Stop Asian Hate fortune cookie street art
Photo Credit
Michelle Bell
Michelle Bell, Chinatown Live

Asian American studies launches interdisciplinary Ph.D. emphasis

Close to a third of the student population at UC Santa Barbara identifies as Asian American/Pacific Islander. Yet the growth of emerging scholars has long been hindered by a scarcity of academic and professional training and opportunity at the highest levels. That’s changing.

The Department of Asian American Studies has launched an interdisciplinary Ph.D. emphasis.

“Asian American Studies at UCSB is a leading department for the field, and we believe that formal recognition at the graduate level is essential,” said Lisa Sun-Hee Park, a professor and the new program’s graduate advisor. “It’s an interdisciplinary field that offers a critical perspective on the histories and lives of Asian-identified people in the U.S. And in this way, the scholarship attends to the subjectivities and positionalities of communities that have historically and structurally remained marginal in other mainstream academic disciplines.” 

Asian American Studies Department Professors

Donna Anderson, a doctoral student in Asian American history and the assistant editor of the Journal of Asian American Studies, currently hosted by UCSB, said she benefited from the department’s support of interdisciplinary scholarship.

Pursuing the emphasis, even in these early stages, has allowed me to read scholarship outside of my field, develop thoughtful relationships with other graduate students and Asian American studies faculty, and engage with a community of scholars who have similar investments,” said Anderson, whose dissertation is on land policy, immigration and rural Asian America from 1860–1950. “It allows my research to speak more widely by understanding the intersections of each field and reckoning with the shortcomings of varying disciplines and their methods.”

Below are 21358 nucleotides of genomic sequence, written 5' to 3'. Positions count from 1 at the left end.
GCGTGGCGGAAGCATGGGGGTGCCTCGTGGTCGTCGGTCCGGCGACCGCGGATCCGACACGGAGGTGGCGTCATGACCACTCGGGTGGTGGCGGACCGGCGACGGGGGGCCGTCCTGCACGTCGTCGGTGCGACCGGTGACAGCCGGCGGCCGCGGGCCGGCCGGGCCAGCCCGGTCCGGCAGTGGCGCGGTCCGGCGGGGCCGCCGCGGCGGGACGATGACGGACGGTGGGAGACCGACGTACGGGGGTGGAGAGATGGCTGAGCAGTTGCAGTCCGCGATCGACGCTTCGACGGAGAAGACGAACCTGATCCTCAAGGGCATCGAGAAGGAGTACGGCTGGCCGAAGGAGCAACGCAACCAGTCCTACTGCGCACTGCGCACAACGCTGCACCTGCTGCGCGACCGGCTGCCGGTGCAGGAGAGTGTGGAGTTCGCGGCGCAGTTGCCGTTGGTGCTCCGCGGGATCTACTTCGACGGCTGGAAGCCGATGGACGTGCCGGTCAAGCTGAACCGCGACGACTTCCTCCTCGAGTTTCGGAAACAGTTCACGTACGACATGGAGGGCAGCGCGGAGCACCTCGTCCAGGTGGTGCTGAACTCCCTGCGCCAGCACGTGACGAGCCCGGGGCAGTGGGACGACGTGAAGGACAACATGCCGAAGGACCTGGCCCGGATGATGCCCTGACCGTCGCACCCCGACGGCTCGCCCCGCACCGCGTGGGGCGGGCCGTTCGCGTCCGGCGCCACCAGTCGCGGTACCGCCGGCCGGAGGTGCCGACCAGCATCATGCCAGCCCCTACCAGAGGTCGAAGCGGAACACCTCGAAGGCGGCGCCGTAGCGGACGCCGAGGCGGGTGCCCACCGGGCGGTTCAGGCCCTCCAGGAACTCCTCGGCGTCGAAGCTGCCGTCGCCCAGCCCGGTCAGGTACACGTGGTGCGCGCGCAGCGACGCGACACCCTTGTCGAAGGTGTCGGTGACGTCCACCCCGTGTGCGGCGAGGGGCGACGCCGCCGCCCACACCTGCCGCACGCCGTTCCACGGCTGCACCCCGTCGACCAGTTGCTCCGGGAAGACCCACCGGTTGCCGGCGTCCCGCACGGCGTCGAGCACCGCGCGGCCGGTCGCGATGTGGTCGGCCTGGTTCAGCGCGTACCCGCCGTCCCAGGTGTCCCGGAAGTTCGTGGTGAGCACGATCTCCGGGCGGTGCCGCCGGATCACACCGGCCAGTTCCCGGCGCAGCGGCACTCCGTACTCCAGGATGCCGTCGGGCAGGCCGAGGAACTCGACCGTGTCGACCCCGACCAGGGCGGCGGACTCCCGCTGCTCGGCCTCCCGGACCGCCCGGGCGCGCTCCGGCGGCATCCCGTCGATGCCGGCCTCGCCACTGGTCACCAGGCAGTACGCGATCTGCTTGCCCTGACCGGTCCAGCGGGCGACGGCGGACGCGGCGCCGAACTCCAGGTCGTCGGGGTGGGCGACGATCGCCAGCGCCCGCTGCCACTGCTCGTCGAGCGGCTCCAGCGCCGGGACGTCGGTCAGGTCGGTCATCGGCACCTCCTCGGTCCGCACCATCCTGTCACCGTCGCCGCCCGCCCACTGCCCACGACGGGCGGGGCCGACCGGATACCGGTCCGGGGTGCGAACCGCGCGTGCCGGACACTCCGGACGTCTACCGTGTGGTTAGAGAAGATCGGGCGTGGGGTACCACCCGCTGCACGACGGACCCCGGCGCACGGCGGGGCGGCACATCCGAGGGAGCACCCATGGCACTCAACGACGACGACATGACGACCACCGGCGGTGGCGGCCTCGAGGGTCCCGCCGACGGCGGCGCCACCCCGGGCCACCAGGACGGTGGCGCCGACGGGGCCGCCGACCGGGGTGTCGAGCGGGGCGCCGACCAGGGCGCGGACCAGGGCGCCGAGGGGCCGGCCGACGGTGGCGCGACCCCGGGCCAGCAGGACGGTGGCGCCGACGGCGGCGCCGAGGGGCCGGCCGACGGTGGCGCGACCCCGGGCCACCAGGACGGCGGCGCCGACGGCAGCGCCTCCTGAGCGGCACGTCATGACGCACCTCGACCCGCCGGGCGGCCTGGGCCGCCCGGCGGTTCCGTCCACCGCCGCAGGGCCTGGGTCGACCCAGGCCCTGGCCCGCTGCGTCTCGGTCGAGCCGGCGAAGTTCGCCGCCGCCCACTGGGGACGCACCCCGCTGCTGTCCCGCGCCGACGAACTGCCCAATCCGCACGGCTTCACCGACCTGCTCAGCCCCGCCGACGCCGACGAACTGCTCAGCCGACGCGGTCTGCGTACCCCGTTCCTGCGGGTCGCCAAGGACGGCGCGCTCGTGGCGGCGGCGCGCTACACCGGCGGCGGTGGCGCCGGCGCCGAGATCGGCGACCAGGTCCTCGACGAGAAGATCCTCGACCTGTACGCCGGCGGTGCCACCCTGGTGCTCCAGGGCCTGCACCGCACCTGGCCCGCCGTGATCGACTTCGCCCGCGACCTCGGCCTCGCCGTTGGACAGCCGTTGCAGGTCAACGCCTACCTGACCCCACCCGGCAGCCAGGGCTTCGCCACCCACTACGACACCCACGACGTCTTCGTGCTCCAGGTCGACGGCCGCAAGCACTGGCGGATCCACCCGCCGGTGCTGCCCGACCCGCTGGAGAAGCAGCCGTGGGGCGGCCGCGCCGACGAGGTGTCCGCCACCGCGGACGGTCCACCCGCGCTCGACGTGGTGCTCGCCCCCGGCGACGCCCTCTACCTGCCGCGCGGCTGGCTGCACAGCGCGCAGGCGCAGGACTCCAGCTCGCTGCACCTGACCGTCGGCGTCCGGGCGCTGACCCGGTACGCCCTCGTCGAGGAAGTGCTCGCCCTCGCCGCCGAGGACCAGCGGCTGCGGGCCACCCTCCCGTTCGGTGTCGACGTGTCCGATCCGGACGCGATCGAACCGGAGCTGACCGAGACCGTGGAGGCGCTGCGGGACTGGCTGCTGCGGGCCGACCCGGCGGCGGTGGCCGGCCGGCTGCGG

Rooted in the student activism that pushed California state colleges and universities to develop ethnic studies coursework, Asian American studies at UCSB launched in 1969 as an experimental two-year program and became official in 1972. Coming aboard as director in 1988, pioneering scholar and Professor Emeritus Sucheng Chan developed the coursework and collaborations that established the multidisciplinary framework that exists today. In January 1995, UCSB became the first major research university in the country with a department dedicated to Asian American studies.

Efforts to create a Ph.D. emphasis started as early as February 2017, Park said. “But it wasn’t until a core group of graduate students became involved that it really took shape in its final form.”

In the winter of 2019, the efforts of faculty and grad students, including Anderson, became more formalized as the department hosted its first Asian American studies graduate reading seminar, which was supported by the collaborative Pan Asian Network to highlight Asian and Asian American issues on campus.

In 2020–21, the Interdisciplinary Humanities Center (IHC) sponsored the Asian/American Studies Collective, a cohort of graduate students across various departments, to build community and generate graduate-level coursework. This network – which will be hosting a graduate symposium and book launch on May 20 at Coal Oil Point Natural Reserve – includes more than 40 graduate students who organize quarterly events to share research and engage with faculty.

Members of the Asian/American Studies Collective
Photo Credit
Donna Anderson
Attendees of the 2022 AASC Graduate Student Symposium

The Graduate Council approved the Ph.D. program beginning in the 2023 spring quarter. The emphasis is available for graduate students in the departments of English, feminist studies, global studies, history, religious studies and sociology. All six departments were unanimous in their support of the program; it was also supported broadly across the social sciences and humanities.

“Overall,” Park said, “this was a collaborative effort of faculty and students.”


Media Contact

Keith Hamm

Social Sciences, Humanities & Fine Arts Writer

Share this article